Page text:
Wilh. Gass: Geschichte der protestantischen Dogmatik. Berlin, 1854–’67, 4 vols.
G. Plitt: Geschichte der evang. Kirche bis 1530. Erlangen, 1867.
Is. A. Dorner (d. 1884): Geschichte. der protestantischen Theologie, besonders in Deutschland. München, 1867. The first Book, pp. 1–420, treats of the Reformation period of Germany and Switzerland. English translation, Edinburgh, 1871, 2 vols.
Ch. P. Krauth (d. 1882): The Conservative Reformation. Philadelphia, 1872. A dogmatico-historical vindication of Lutheranism.
K. F. A. Kahnis (d. 1888): Die deutsche Reformation. Leipzig, vol. I. 1872 (till 1520, unfinished).
G. Weber: Zur Geschichte des Reformationszeitalters. Leipzig, 1874.
Fr. v. Bezold: Gesch. der deutschen Reformation. Berlin, 1886.
The Elberfeld series of biographies of the Lutheran Reformers, with extracts from their writings, 1861–1875. It begins with C. Schmidt’s Melanchthon, and ends with Köstlin’s Luther (the large work in 2 vols., revised 1883).
Schriften des Vereins für Reformationsgeschichte. Halle, 1883 sqq. A series of monographs on special topics in the Reformation history, especially that of Germany, published by a Society formed in the year of the Luther celebration for the literary defence of Protestantism against Romanism. Kolde, Benrath, Holdewey, Bossert, Walther, are among the contributors. The series includes also an essay on Wiclif by Buddensieg (1885), one on the Revocation of the edict of Nantes by Theod. Schott (1885), and one on Ignatius of Loyola by E. Gothein (1885).
Of Secular histories of Germany during the Reformation period, comp. especially, Leopold von Ranke: Deutsche Gesch. im Zeitalter der Reformation (6th ed., 1881, 6 vols.), a most important work, see § 14. Also, Karl Ad. Menzel (d. 1855): Neuere Geschichte der Deutschen seit der Reformation. Berlin, 2d ed., 1854 sq., 6 vols. Wolfgang Menzel (d. 1873): Geschichte der Deutschen, 6th ed., 1872 sq., 3 vols. L. Stacke: Deutsche Geschichte. Bielefeld u. Leipzig, 1881, 2 vols. (Vol. II. by W. Boehm, pp. 37–182.) Gottlob Egelhaaf (Dr. Phil., Prof. in the Karls-Gymnasium at Heilbronn): Deutsche Geschichte im Zeitalter der Reformation. Gekrönte Preisschrift des Allgemeinen Vereins für Deutsche Literatur. Berlin, 1885. In the spirit of Ranke’s great work on the same topic, with polemic reference to Janssen. It extends from 1517 to the Peace of Augsburg, 1555. (450 pages.)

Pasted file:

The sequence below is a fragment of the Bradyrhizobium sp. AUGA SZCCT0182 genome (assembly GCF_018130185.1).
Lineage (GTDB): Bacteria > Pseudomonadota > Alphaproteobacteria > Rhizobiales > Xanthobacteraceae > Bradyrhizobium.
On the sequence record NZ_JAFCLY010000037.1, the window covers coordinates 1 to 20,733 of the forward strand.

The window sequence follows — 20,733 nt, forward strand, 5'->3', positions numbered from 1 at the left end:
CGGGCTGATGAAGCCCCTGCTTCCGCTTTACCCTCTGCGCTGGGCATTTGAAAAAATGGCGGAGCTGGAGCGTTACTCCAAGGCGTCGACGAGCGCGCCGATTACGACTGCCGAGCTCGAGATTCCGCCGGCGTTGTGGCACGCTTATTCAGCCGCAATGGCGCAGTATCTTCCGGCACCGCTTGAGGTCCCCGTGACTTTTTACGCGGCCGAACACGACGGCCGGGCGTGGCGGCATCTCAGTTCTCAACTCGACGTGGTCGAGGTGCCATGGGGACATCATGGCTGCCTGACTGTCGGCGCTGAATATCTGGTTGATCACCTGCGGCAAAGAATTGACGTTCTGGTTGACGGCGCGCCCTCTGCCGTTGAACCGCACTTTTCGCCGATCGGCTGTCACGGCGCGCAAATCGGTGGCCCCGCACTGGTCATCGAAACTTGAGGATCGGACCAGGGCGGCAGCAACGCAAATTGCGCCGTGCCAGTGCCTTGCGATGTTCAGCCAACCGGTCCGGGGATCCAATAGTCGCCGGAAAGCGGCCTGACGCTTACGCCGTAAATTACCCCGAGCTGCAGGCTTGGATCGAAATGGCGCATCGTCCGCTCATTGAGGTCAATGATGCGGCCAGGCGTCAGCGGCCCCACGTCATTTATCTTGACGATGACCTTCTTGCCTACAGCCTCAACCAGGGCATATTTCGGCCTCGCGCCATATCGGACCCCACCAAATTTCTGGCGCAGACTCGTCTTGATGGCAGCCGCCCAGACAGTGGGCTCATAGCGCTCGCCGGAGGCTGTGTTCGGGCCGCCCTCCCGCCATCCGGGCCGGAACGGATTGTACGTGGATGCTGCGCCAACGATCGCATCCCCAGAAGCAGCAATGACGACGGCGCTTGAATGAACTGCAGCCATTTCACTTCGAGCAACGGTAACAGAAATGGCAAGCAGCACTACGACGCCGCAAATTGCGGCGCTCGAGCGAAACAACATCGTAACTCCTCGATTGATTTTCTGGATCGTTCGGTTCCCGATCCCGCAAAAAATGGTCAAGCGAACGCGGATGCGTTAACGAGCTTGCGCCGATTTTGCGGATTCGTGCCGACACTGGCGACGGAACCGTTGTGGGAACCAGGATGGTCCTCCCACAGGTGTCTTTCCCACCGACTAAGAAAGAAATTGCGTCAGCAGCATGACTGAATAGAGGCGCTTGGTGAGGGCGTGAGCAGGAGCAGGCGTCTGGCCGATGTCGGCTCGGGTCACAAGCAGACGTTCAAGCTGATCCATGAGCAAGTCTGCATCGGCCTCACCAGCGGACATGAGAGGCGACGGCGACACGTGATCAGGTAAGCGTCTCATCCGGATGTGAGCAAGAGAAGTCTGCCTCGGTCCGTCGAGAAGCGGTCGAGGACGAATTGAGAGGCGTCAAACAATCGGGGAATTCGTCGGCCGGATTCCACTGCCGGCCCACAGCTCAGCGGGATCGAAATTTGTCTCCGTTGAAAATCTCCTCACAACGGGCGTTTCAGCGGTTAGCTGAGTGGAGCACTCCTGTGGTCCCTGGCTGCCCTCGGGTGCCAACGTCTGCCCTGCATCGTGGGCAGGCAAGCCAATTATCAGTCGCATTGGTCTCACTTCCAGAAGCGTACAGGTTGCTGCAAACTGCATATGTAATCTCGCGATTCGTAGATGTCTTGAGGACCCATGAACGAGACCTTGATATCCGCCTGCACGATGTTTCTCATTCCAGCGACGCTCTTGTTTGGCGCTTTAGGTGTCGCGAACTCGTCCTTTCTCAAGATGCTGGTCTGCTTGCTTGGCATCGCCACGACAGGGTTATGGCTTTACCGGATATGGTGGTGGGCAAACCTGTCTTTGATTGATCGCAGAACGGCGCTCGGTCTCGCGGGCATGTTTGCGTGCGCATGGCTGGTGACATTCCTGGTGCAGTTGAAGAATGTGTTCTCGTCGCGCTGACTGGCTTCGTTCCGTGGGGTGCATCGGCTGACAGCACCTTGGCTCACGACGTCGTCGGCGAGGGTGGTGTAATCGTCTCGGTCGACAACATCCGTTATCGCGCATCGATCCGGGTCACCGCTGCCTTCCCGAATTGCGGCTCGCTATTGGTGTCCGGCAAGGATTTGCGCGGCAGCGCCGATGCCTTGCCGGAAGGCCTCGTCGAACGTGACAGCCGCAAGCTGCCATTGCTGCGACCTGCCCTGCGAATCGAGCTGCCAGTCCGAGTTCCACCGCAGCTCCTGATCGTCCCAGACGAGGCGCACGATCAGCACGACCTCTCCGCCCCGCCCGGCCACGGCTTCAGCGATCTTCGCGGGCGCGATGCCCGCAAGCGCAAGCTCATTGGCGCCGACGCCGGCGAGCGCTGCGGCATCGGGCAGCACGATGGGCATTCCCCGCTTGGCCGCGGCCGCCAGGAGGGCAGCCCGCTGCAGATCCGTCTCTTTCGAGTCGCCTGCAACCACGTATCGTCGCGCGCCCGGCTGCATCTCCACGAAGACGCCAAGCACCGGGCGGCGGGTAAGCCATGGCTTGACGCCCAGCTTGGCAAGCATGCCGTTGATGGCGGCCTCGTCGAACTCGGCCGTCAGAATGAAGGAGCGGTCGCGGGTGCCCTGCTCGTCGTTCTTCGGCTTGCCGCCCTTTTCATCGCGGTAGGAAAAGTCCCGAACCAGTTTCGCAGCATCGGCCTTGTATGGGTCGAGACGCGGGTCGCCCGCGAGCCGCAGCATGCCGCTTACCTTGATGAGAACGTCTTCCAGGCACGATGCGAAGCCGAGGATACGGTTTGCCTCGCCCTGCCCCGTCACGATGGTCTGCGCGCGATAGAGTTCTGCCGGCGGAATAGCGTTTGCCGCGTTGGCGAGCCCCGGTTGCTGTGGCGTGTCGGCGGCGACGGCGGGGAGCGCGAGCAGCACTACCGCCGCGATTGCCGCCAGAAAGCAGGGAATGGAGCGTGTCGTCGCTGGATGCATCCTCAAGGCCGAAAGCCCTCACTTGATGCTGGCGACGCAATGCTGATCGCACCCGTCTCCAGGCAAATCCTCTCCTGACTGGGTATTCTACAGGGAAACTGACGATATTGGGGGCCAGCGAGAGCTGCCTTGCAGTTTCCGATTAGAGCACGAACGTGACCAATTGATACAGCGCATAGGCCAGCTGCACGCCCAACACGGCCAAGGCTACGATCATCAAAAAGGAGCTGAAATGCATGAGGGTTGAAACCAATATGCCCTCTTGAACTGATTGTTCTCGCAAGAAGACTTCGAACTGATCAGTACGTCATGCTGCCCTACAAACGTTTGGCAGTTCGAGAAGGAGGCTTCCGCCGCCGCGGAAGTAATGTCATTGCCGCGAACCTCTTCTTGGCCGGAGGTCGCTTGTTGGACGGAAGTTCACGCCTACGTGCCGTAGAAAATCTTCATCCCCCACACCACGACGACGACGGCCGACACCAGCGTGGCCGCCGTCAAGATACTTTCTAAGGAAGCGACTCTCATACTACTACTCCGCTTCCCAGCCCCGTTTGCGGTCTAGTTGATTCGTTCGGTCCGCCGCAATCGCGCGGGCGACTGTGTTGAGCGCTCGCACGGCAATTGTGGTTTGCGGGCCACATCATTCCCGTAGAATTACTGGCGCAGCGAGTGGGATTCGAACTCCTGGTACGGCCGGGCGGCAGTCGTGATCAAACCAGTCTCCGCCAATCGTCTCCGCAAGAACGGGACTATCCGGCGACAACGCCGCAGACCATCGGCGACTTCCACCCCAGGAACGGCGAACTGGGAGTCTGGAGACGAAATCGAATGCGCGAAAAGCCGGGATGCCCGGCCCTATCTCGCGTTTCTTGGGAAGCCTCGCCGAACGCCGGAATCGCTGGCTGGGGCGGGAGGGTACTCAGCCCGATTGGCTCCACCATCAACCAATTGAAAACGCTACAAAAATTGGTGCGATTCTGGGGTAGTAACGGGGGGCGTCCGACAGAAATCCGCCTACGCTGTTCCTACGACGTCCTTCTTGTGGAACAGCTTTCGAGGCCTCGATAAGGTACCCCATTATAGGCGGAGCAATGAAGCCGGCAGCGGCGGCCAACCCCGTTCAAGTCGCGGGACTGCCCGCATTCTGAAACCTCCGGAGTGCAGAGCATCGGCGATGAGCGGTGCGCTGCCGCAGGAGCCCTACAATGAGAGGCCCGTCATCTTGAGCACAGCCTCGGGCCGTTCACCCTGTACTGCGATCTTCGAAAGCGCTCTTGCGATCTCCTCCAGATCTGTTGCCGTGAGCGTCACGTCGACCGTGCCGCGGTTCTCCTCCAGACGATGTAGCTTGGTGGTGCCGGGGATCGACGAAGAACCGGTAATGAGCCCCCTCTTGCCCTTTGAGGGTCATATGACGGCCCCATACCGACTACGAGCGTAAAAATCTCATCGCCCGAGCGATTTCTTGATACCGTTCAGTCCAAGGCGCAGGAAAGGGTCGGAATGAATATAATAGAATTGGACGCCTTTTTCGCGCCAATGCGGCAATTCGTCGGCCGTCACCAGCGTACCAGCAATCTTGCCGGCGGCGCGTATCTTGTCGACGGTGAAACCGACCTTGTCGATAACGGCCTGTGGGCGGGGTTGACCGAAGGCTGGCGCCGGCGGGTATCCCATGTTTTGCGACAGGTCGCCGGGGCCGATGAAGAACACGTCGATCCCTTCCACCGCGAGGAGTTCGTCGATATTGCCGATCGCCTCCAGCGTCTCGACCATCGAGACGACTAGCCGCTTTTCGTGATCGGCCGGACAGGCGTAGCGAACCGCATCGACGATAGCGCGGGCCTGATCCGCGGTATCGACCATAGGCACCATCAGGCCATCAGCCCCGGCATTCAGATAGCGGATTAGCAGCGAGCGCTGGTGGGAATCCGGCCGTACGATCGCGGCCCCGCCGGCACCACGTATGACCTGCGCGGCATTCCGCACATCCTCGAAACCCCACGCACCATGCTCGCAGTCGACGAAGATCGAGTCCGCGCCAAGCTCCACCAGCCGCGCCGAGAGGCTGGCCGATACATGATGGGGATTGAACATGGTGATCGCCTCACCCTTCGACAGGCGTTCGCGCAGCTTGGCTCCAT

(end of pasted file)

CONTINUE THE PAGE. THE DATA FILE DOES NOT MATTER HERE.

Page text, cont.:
II. Roman Catholic Historians. See the Lit. in § 14.
Ignatius Döllinger (Prof. of Ch. Hist. in Munich, since 1870 Old Catholic): Die Reformation, ihre innere Entwicklung und ihre Wirkung im Umfange des Luther. Bekenntnisses. Regensburg, 1846–’48, 3 vols.; 2d ed., 1853. A learned collection of testimonies against the Reformation and its effects from contemporary apostates, humanists, and the Reformers themselves (Luther and Melanchthon), and those of their followers who complain bitterly of the decay of morals and the dissensions in the Lutheran church. The author has, nevertheless, after he seceded from the Roman communion, passed a striking judgment in favor of Luther’s greatness.
Karl Werner: Geschichte der kathol. Theologie in Deutschland. München, 1866.